I'm not defending her attitude; I made the same observations you did, and I agree with what you're saying. What I perceive as a systemic flaw is that the white-male-centric culture self-perpetuates simply by virtue of being already dominant, so that non-white-males start at a disadvantage.
Being a snob is a choice; being a black female, not so much. Having to be outstanding to make up for failing to "gel with the rest of the team" by virtue of being black or female does not fit many people's understanding of "equal opportunity". That some manage to hit that threshold (and I do know some of these personally) kind of exacerbates the unfairness.
I agree with you on most of your points - the author's unreasonable expectations are clearly the root of her dissatisfaction, even though there are some real problems sometimes. However there is one thing which in my observation works out differently, and that is how our "work" selves are separated form our "life" selves.
"I do not have to like you. I do not have to be your friend. I do not have to embrace your values, or way of life, or anything about you in a non professional manner. I am in my full rights to keep a strictly professional relationship with you, regardless of your race and gender."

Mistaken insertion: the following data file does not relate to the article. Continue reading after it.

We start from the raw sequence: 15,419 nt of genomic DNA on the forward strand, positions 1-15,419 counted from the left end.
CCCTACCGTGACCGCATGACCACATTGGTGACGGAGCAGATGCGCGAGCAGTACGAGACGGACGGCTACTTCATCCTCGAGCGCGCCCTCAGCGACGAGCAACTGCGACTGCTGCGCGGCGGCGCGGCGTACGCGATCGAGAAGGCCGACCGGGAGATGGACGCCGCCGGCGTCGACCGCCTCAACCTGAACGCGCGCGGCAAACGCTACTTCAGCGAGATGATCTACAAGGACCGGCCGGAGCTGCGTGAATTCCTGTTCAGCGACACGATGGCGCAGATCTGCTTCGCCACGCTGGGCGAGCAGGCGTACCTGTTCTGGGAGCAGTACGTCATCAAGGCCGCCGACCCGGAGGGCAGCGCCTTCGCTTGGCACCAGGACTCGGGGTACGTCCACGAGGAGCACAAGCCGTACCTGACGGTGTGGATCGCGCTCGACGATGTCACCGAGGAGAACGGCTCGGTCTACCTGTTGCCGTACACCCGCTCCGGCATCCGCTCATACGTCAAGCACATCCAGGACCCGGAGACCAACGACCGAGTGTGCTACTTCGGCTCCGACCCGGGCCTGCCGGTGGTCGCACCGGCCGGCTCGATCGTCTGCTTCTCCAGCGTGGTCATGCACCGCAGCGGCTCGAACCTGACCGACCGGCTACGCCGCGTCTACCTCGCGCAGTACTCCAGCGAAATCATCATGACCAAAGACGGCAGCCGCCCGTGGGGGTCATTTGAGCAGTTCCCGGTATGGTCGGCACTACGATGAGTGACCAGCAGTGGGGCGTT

You don't have to. But what happens if someone is being kept a "strictly professional relationship with" by everyone - they are severely impeded in their career. HR evaluates everyone's ability to get along with the rest of the team, and that universally includes your capability to find informal ties with the team. If you're the odd guy/gal on the project, that means you WILL be passed over for worse performers because of their perceived "soft skills". Put it simply, people that easily make friends with everyone on the job will get much further (well, duh). So, if you are different from the rest, you WILL have problems getting along, and you are at a disadvantage. And race/gender obviously is a huge factor factor here.
There is a self-perpetuating problem: there is a white (and to a degree asian) male majority in the field, and others have a hard time blending in, so the latter will be passed over. I don't have any good ideas how to change this, as long as "soft skills" is a larger factor with HR than actual merit.
Rather than the first law of robotics thing I think he's talking about things like below.
Scenario 1: there are self-driving cars, and someone manages to take over hardware update, and inserts a malicious piece of code which, once activated, starts to drive cars off cliffs, or into pedestrians, or something. There is no easy way to turn it off, or even figure out which cars are susceptible, and chaos ensues.
Scenario 2: someone figures out how to mislead self-driving cars into thinking they are not where they actually are, or about their whereabouts, using software bugs, hacks, sensory input manipulation, doesn't matter. See above.
Scenario 3, more benign: there are automatic traffic controls that form a system which can be gamed by auto manufacturers. Which they start doing, which creates the need for supervision, regulation, etc. that could have been avoided if the system in question had been designed with these considerations in mind rather than "what just happened to be there at the time".